Turkey’s prime minister said he’ll give the central bank’s emergency interest-rate increase time to succeed in halting a market slump, before trying alternative measures that he said are ready to be deployed.
Recep Tayyip Erdogan said his government will be “patient” as it waits to see the impact of the decision to raise all Turkey’s main rates, according to Hurriyet newspaper and other local media, which cited comments he made to reporters late yesterday during a plane journey back from Iran.
Erdogan said he won’t be able to maintain faith in the central bank’s policy shift unless it leads to a revival in the lira and the country’s stock market, and interest rates come back down. He said rates “aren’t the only instrument” and the government may announce its “plan B or plan C” within a few weeks, without giving details.
Turkey’s central bank raised the benchmark rate to 10 percent just after midnight yesterday, seeking to halt a run on the lira that drove it to record lows amid a local corruption scandal and a global retreat from emerging markets. It wasn’t immediately clear whether it succeeded, as the currency seesawed all day. Erdogan has opposed higher borrowing costs, which threaten to slow the economy as he prepares to fight two elections this year.
The lira dropped 0.4 percent against the dollar yesterday, after a session in which it gained as much as 4 percent and fell as much as 3 percent. Turkish stocks extended losses, with the benchmark index falling 2.3 percent to an 18-month low.
The Lira Reacts to Turkey's Continental Divide
Erdogan said the government wants to see “out-of-the-ordinary” measures to boost the economy, though he said it wouldn’t be right to reveal them immediately after the central bank’s action, according to Hurriyet.
The move by Governor Erdem Basci amounted to a tightening of 225 basis points, according to Royal Bank of Scotland Group Plc.
Fitch Ratings said it would help reduce Turkey’s “vulnerability to short-term capital outflows” and ease pressure on the currency and central bank reserves. Higher rates will also “dent domestic demand and could renew concerns about an economic ‘hard landing,’” Fitch said.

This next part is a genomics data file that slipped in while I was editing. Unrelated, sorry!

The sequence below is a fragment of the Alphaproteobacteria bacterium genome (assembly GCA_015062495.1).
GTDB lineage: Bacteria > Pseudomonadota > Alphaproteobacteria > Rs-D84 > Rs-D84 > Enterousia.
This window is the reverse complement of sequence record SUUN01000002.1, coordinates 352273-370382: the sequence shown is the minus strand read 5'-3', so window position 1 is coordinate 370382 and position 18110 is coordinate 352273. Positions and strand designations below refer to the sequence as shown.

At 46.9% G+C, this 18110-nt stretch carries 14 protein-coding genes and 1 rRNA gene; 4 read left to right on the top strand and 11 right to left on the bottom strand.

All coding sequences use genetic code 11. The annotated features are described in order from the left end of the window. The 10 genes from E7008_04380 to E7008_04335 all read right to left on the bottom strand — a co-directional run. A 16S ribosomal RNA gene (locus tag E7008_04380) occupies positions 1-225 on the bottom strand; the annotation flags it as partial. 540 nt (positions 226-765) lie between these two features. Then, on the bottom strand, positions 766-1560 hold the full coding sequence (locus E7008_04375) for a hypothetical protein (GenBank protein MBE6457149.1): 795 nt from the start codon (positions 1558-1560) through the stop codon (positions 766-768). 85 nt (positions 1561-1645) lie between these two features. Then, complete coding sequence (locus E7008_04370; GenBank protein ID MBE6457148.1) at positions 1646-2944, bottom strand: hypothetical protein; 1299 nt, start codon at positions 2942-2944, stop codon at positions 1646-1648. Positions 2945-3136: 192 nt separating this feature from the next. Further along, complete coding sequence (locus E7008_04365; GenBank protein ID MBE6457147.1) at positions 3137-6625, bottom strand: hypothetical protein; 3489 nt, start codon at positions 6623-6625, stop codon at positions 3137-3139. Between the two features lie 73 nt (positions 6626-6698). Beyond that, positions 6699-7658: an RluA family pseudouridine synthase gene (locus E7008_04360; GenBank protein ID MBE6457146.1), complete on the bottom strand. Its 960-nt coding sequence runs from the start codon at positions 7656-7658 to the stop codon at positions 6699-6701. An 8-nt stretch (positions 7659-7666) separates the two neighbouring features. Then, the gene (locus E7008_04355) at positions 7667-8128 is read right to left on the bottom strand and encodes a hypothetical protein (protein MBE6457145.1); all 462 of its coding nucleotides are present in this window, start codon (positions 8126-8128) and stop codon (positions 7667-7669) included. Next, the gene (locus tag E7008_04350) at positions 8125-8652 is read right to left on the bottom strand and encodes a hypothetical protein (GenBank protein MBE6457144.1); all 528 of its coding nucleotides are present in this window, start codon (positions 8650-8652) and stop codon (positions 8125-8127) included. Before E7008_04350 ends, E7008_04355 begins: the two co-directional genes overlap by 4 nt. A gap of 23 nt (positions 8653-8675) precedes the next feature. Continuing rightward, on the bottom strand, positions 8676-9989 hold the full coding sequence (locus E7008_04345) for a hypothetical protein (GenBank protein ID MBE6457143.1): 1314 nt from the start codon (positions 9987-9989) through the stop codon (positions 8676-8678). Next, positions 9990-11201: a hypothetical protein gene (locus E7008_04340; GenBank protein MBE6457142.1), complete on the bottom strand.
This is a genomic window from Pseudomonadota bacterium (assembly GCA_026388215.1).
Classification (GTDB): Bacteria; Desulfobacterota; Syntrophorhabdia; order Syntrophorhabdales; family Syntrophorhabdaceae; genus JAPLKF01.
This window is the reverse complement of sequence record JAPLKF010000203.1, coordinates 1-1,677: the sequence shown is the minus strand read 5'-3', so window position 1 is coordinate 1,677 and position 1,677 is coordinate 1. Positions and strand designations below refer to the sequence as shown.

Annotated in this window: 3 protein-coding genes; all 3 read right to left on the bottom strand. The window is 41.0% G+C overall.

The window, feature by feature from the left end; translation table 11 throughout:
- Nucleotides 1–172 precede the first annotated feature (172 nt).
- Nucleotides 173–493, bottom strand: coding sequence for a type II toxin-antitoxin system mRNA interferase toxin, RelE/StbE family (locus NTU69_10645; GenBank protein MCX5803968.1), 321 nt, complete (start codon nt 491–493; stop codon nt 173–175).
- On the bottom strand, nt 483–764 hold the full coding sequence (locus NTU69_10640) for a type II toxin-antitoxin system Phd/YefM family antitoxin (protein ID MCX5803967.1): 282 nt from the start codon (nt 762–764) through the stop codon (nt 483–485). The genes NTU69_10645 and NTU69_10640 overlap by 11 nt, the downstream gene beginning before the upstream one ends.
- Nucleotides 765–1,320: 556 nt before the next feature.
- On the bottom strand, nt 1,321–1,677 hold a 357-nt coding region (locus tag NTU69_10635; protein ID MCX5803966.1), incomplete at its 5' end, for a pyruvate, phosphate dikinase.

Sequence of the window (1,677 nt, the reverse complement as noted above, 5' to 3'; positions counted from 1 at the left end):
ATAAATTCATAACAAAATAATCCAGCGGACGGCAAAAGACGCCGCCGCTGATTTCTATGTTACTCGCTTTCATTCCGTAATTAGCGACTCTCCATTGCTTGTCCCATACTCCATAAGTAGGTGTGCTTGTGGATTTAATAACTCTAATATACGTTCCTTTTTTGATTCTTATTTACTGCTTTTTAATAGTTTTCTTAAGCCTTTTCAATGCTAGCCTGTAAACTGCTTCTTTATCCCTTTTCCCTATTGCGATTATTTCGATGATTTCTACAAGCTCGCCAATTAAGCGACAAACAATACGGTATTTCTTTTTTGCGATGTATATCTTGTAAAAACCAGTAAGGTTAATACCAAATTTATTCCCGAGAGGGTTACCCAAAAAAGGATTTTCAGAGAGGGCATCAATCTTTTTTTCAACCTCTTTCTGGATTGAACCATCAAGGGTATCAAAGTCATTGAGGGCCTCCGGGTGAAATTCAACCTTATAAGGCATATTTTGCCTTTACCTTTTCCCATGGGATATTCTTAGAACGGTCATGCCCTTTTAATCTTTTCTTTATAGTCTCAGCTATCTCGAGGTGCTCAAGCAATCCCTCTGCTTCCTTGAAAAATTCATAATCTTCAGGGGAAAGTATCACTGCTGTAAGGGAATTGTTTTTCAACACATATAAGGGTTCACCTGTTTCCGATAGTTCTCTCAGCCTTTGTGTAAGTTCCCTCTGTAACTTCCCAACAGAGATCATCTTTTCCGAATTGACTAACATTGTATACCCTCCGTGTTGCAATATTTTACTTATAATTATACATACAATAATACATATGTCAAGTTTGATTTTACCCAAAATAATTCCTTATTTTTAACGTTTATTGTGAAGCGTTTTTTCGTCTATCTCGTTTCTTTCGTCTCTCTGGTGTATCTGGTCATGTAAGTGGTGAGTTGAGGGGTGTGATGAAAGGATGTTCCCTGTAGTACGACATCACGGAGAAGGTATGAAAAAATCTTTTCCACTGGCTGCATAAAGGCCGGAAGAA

Erdogan’s Islamist-rooted party will contest local elections at the end of March, and Turkey is due to hold its first direct ballot for the presidency in August, amid speculation the premier may seek the post himself. He’s already fighting corruption allegations that threaten to erode support.
“The increase in rates is set to have a negative effect on growth, which will make life more difficult for Prime Minister Erdogan ahead of the intense electoral cycle,” said Wolfango Piccoli, managing director of political risk analyst Teneo Intelligence, in an e-mailed report. “As a result, pressure on the central bank is set to continue.”
There were immediate objections to the jump in borrowing costs among Erdogan allies. The business group Musiad, whose members have close ties to the premier’s party, called for measures to offset the impact on small businesses and jobs.
While growth in Turkey’s $800 billion economy picked up in the second and third quarters of last year, averaging about 4.5 percent, this year may be tougher.
JPMorgan Chase & Co. cut its 2014 forecast to 1.9 percent yesterday. Basci’s tightening will “hurt the short-term growth prospects” even as it stabilizes the lira, economist Yarkin Cebeci said.
Growth averaging more than 5.1 percent a year has cemented Erdogan’s appeal to Turkish voters during his 11 years in power.
The only time his party has failed to increase its share of the vote was also the only time the campaign was fought against the backdrop of a shrinking economy: the local elections of March 2009, when Turkey was suffering the effects of the global financial crisis.
By contrast, the lira slump of May and June 2006 -- which, like the current one, was driven by expectations of higher rates in developed economies -- soon reversed without hurting Turkish growth. Erdogan offered few objections to the emergency rate increases the central bank enacted to bolster the currency that year, when he didn’t face elections.
As in 2006, the Turkish central bank’s move this week has parallels in other emerging markets. South Africa, Brazil and India have all raised rates this month after currency slumps.
Erdogan regularly rails against an “interest-rate lobby,” blaming it for instigating anti-government protests last year, as well as the current graft scandal. On the plane back from Iran, he reiterated that he’s “always opposed to raising interest rates,” arguing that high rates fuel inflation rather than preventing it.
Yet the premier is “well aware” that he “wins elections because Turkey grows,” and that growth depends on foreign investment, said Soner Cagaptay, director of the Turkish Research Program at the Washington Institute for Near East Affairs.
“Money flows to Turkey because the country is deemed stable,” Cagaptay said in an e-mailed response to questions. “The issue long-term is not interest rates, but Turkey’s image as an economically and politically stable nation. If Erdogan can maintain that, Turkey could weather any economic downturn affecting the BRICS relatively unscathed.”
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